The main goal of the Fridman lab is to gain new insights into the biological activities of antimicrobial agents and discover novel concepts for their development with the focus on antifungal agents. Pathogenic fungi pose a major global clinical challenge, placing them as high priority targets for current drug development. Unlike bacteria, fungi are eukaryotes, and intracellular drug targets reside within different organelles, which limits drug-target interactions. We use synthetic modifications to localize an antifungal drug to the organelle that harbors its target, thereby improving efficacy by increasing the drug’s local concentration in the organelle where its target resides. Using fluorescent antifungal agents and spatio-temporal live cell fluorescent imaging we uncover patterns of molecular descriptors that determine the uptake and subcellular distribution of antifungals and to learn how antifungal drug resistance, tolerance, and mode/s of action are affected by subcellular distribution.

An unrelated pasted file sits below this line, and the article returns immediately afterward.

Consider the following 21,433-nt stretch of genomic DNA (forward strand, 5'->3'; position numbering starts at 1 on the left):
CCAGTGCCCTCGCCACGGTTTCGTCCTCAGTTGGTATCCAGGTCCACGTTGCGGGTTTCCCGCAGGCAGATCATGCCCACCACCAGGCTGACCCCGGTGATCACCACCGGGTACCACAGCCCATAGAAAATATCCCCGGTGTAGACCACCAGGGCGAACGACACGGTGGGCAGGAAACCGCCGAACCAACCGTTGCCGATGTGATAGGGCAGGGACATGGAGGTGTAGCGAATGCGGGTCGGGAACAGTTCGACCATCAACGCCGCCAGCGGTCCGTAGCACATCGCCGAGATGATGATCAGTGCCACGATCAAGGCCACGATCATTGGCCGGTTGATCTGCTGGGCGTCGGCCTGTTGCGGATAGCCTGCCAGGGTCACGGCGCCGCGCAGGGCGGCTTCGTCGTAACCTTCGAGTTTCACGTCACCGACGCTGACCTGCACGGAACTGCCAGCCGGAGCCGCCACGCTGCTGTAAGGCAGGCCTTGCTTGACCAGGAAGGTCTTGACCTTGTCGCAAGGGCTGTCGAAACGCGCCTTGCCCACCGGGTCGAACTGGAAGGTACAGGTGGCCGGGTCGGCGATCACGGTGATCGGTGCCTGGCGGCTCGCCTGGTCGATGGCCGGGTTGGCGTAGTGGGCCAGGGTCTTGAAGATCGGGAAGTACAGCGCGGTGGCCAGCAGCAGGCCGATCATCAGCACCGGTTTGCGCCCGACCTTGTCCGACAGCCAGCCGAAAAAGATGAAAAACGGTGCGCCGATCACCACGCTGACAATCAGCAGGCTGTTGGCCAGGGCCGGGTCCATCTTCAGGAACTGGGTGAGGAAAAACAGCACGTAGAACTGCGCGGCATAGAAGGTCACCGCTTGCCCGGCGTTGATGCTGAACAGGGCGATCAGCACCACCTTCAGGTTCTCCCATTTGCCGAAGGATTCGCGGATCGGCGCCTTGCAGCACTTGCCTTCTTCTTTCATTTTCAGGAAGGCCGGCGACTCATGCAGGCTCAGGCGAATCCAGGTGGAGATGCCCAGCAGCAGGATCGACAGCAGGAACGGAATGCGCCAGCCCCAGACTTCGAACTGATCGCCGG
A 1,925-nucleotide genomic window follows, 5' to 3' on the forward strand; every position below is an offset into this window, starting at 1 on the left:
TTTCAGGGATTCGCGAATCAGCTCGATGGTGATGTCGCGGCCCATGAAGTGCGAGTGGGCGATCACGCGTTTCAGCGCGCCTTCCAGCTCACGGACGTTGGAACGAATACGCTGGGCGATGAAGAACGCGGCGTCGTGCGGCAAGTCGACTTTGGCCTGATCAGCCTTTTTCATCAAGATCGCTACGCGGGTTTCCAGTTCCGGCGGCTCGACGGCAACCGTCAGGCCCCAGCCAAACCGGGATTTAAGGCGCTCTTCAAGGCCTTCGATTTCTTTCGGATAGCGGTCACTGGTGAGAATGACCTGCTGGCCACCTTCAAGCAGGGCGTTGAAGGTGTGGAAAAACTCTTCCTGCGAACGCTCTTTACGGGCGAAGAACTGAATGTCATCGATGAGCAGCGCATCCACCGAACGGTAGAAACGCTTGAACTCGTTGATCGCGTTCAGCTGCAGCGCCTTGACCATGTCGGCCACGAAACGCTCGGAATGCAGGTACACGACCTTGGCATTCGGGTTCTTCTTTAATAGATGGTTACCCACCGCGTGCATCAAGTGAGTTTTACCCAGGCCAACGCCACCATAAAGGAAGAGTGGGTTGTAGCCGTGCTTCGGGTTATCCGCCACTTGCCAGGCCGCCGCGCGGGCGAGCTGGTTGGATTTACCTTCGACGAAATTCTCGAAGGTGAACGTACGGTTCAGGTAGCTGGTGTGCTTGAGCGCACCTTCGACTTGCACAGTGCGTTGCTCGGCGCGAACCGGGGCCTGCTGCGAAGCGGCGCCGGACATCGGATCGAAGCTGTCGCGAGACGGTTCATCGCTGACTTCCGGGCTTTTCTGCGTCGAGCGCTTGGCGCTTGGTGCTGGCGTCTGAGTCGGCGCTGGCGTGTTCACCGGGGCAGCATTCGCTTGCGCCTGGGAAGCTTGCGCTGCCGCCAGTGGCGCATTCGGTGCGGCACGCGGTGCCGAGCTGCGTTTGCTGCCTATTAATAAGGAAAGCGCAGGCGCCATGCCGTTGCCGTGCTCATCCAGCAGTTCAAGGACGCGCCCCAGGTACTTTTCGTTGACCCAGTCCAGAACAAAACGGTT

NEWS & UPDATES
January 20, 2024
Congratulations to Moriah and to our collaborators for the publication of our manuscript entitled Reshaping Echinocandin Antifungal Drugs To Circumvent Glucan Synthase Point-Mutation-Mediated Resistance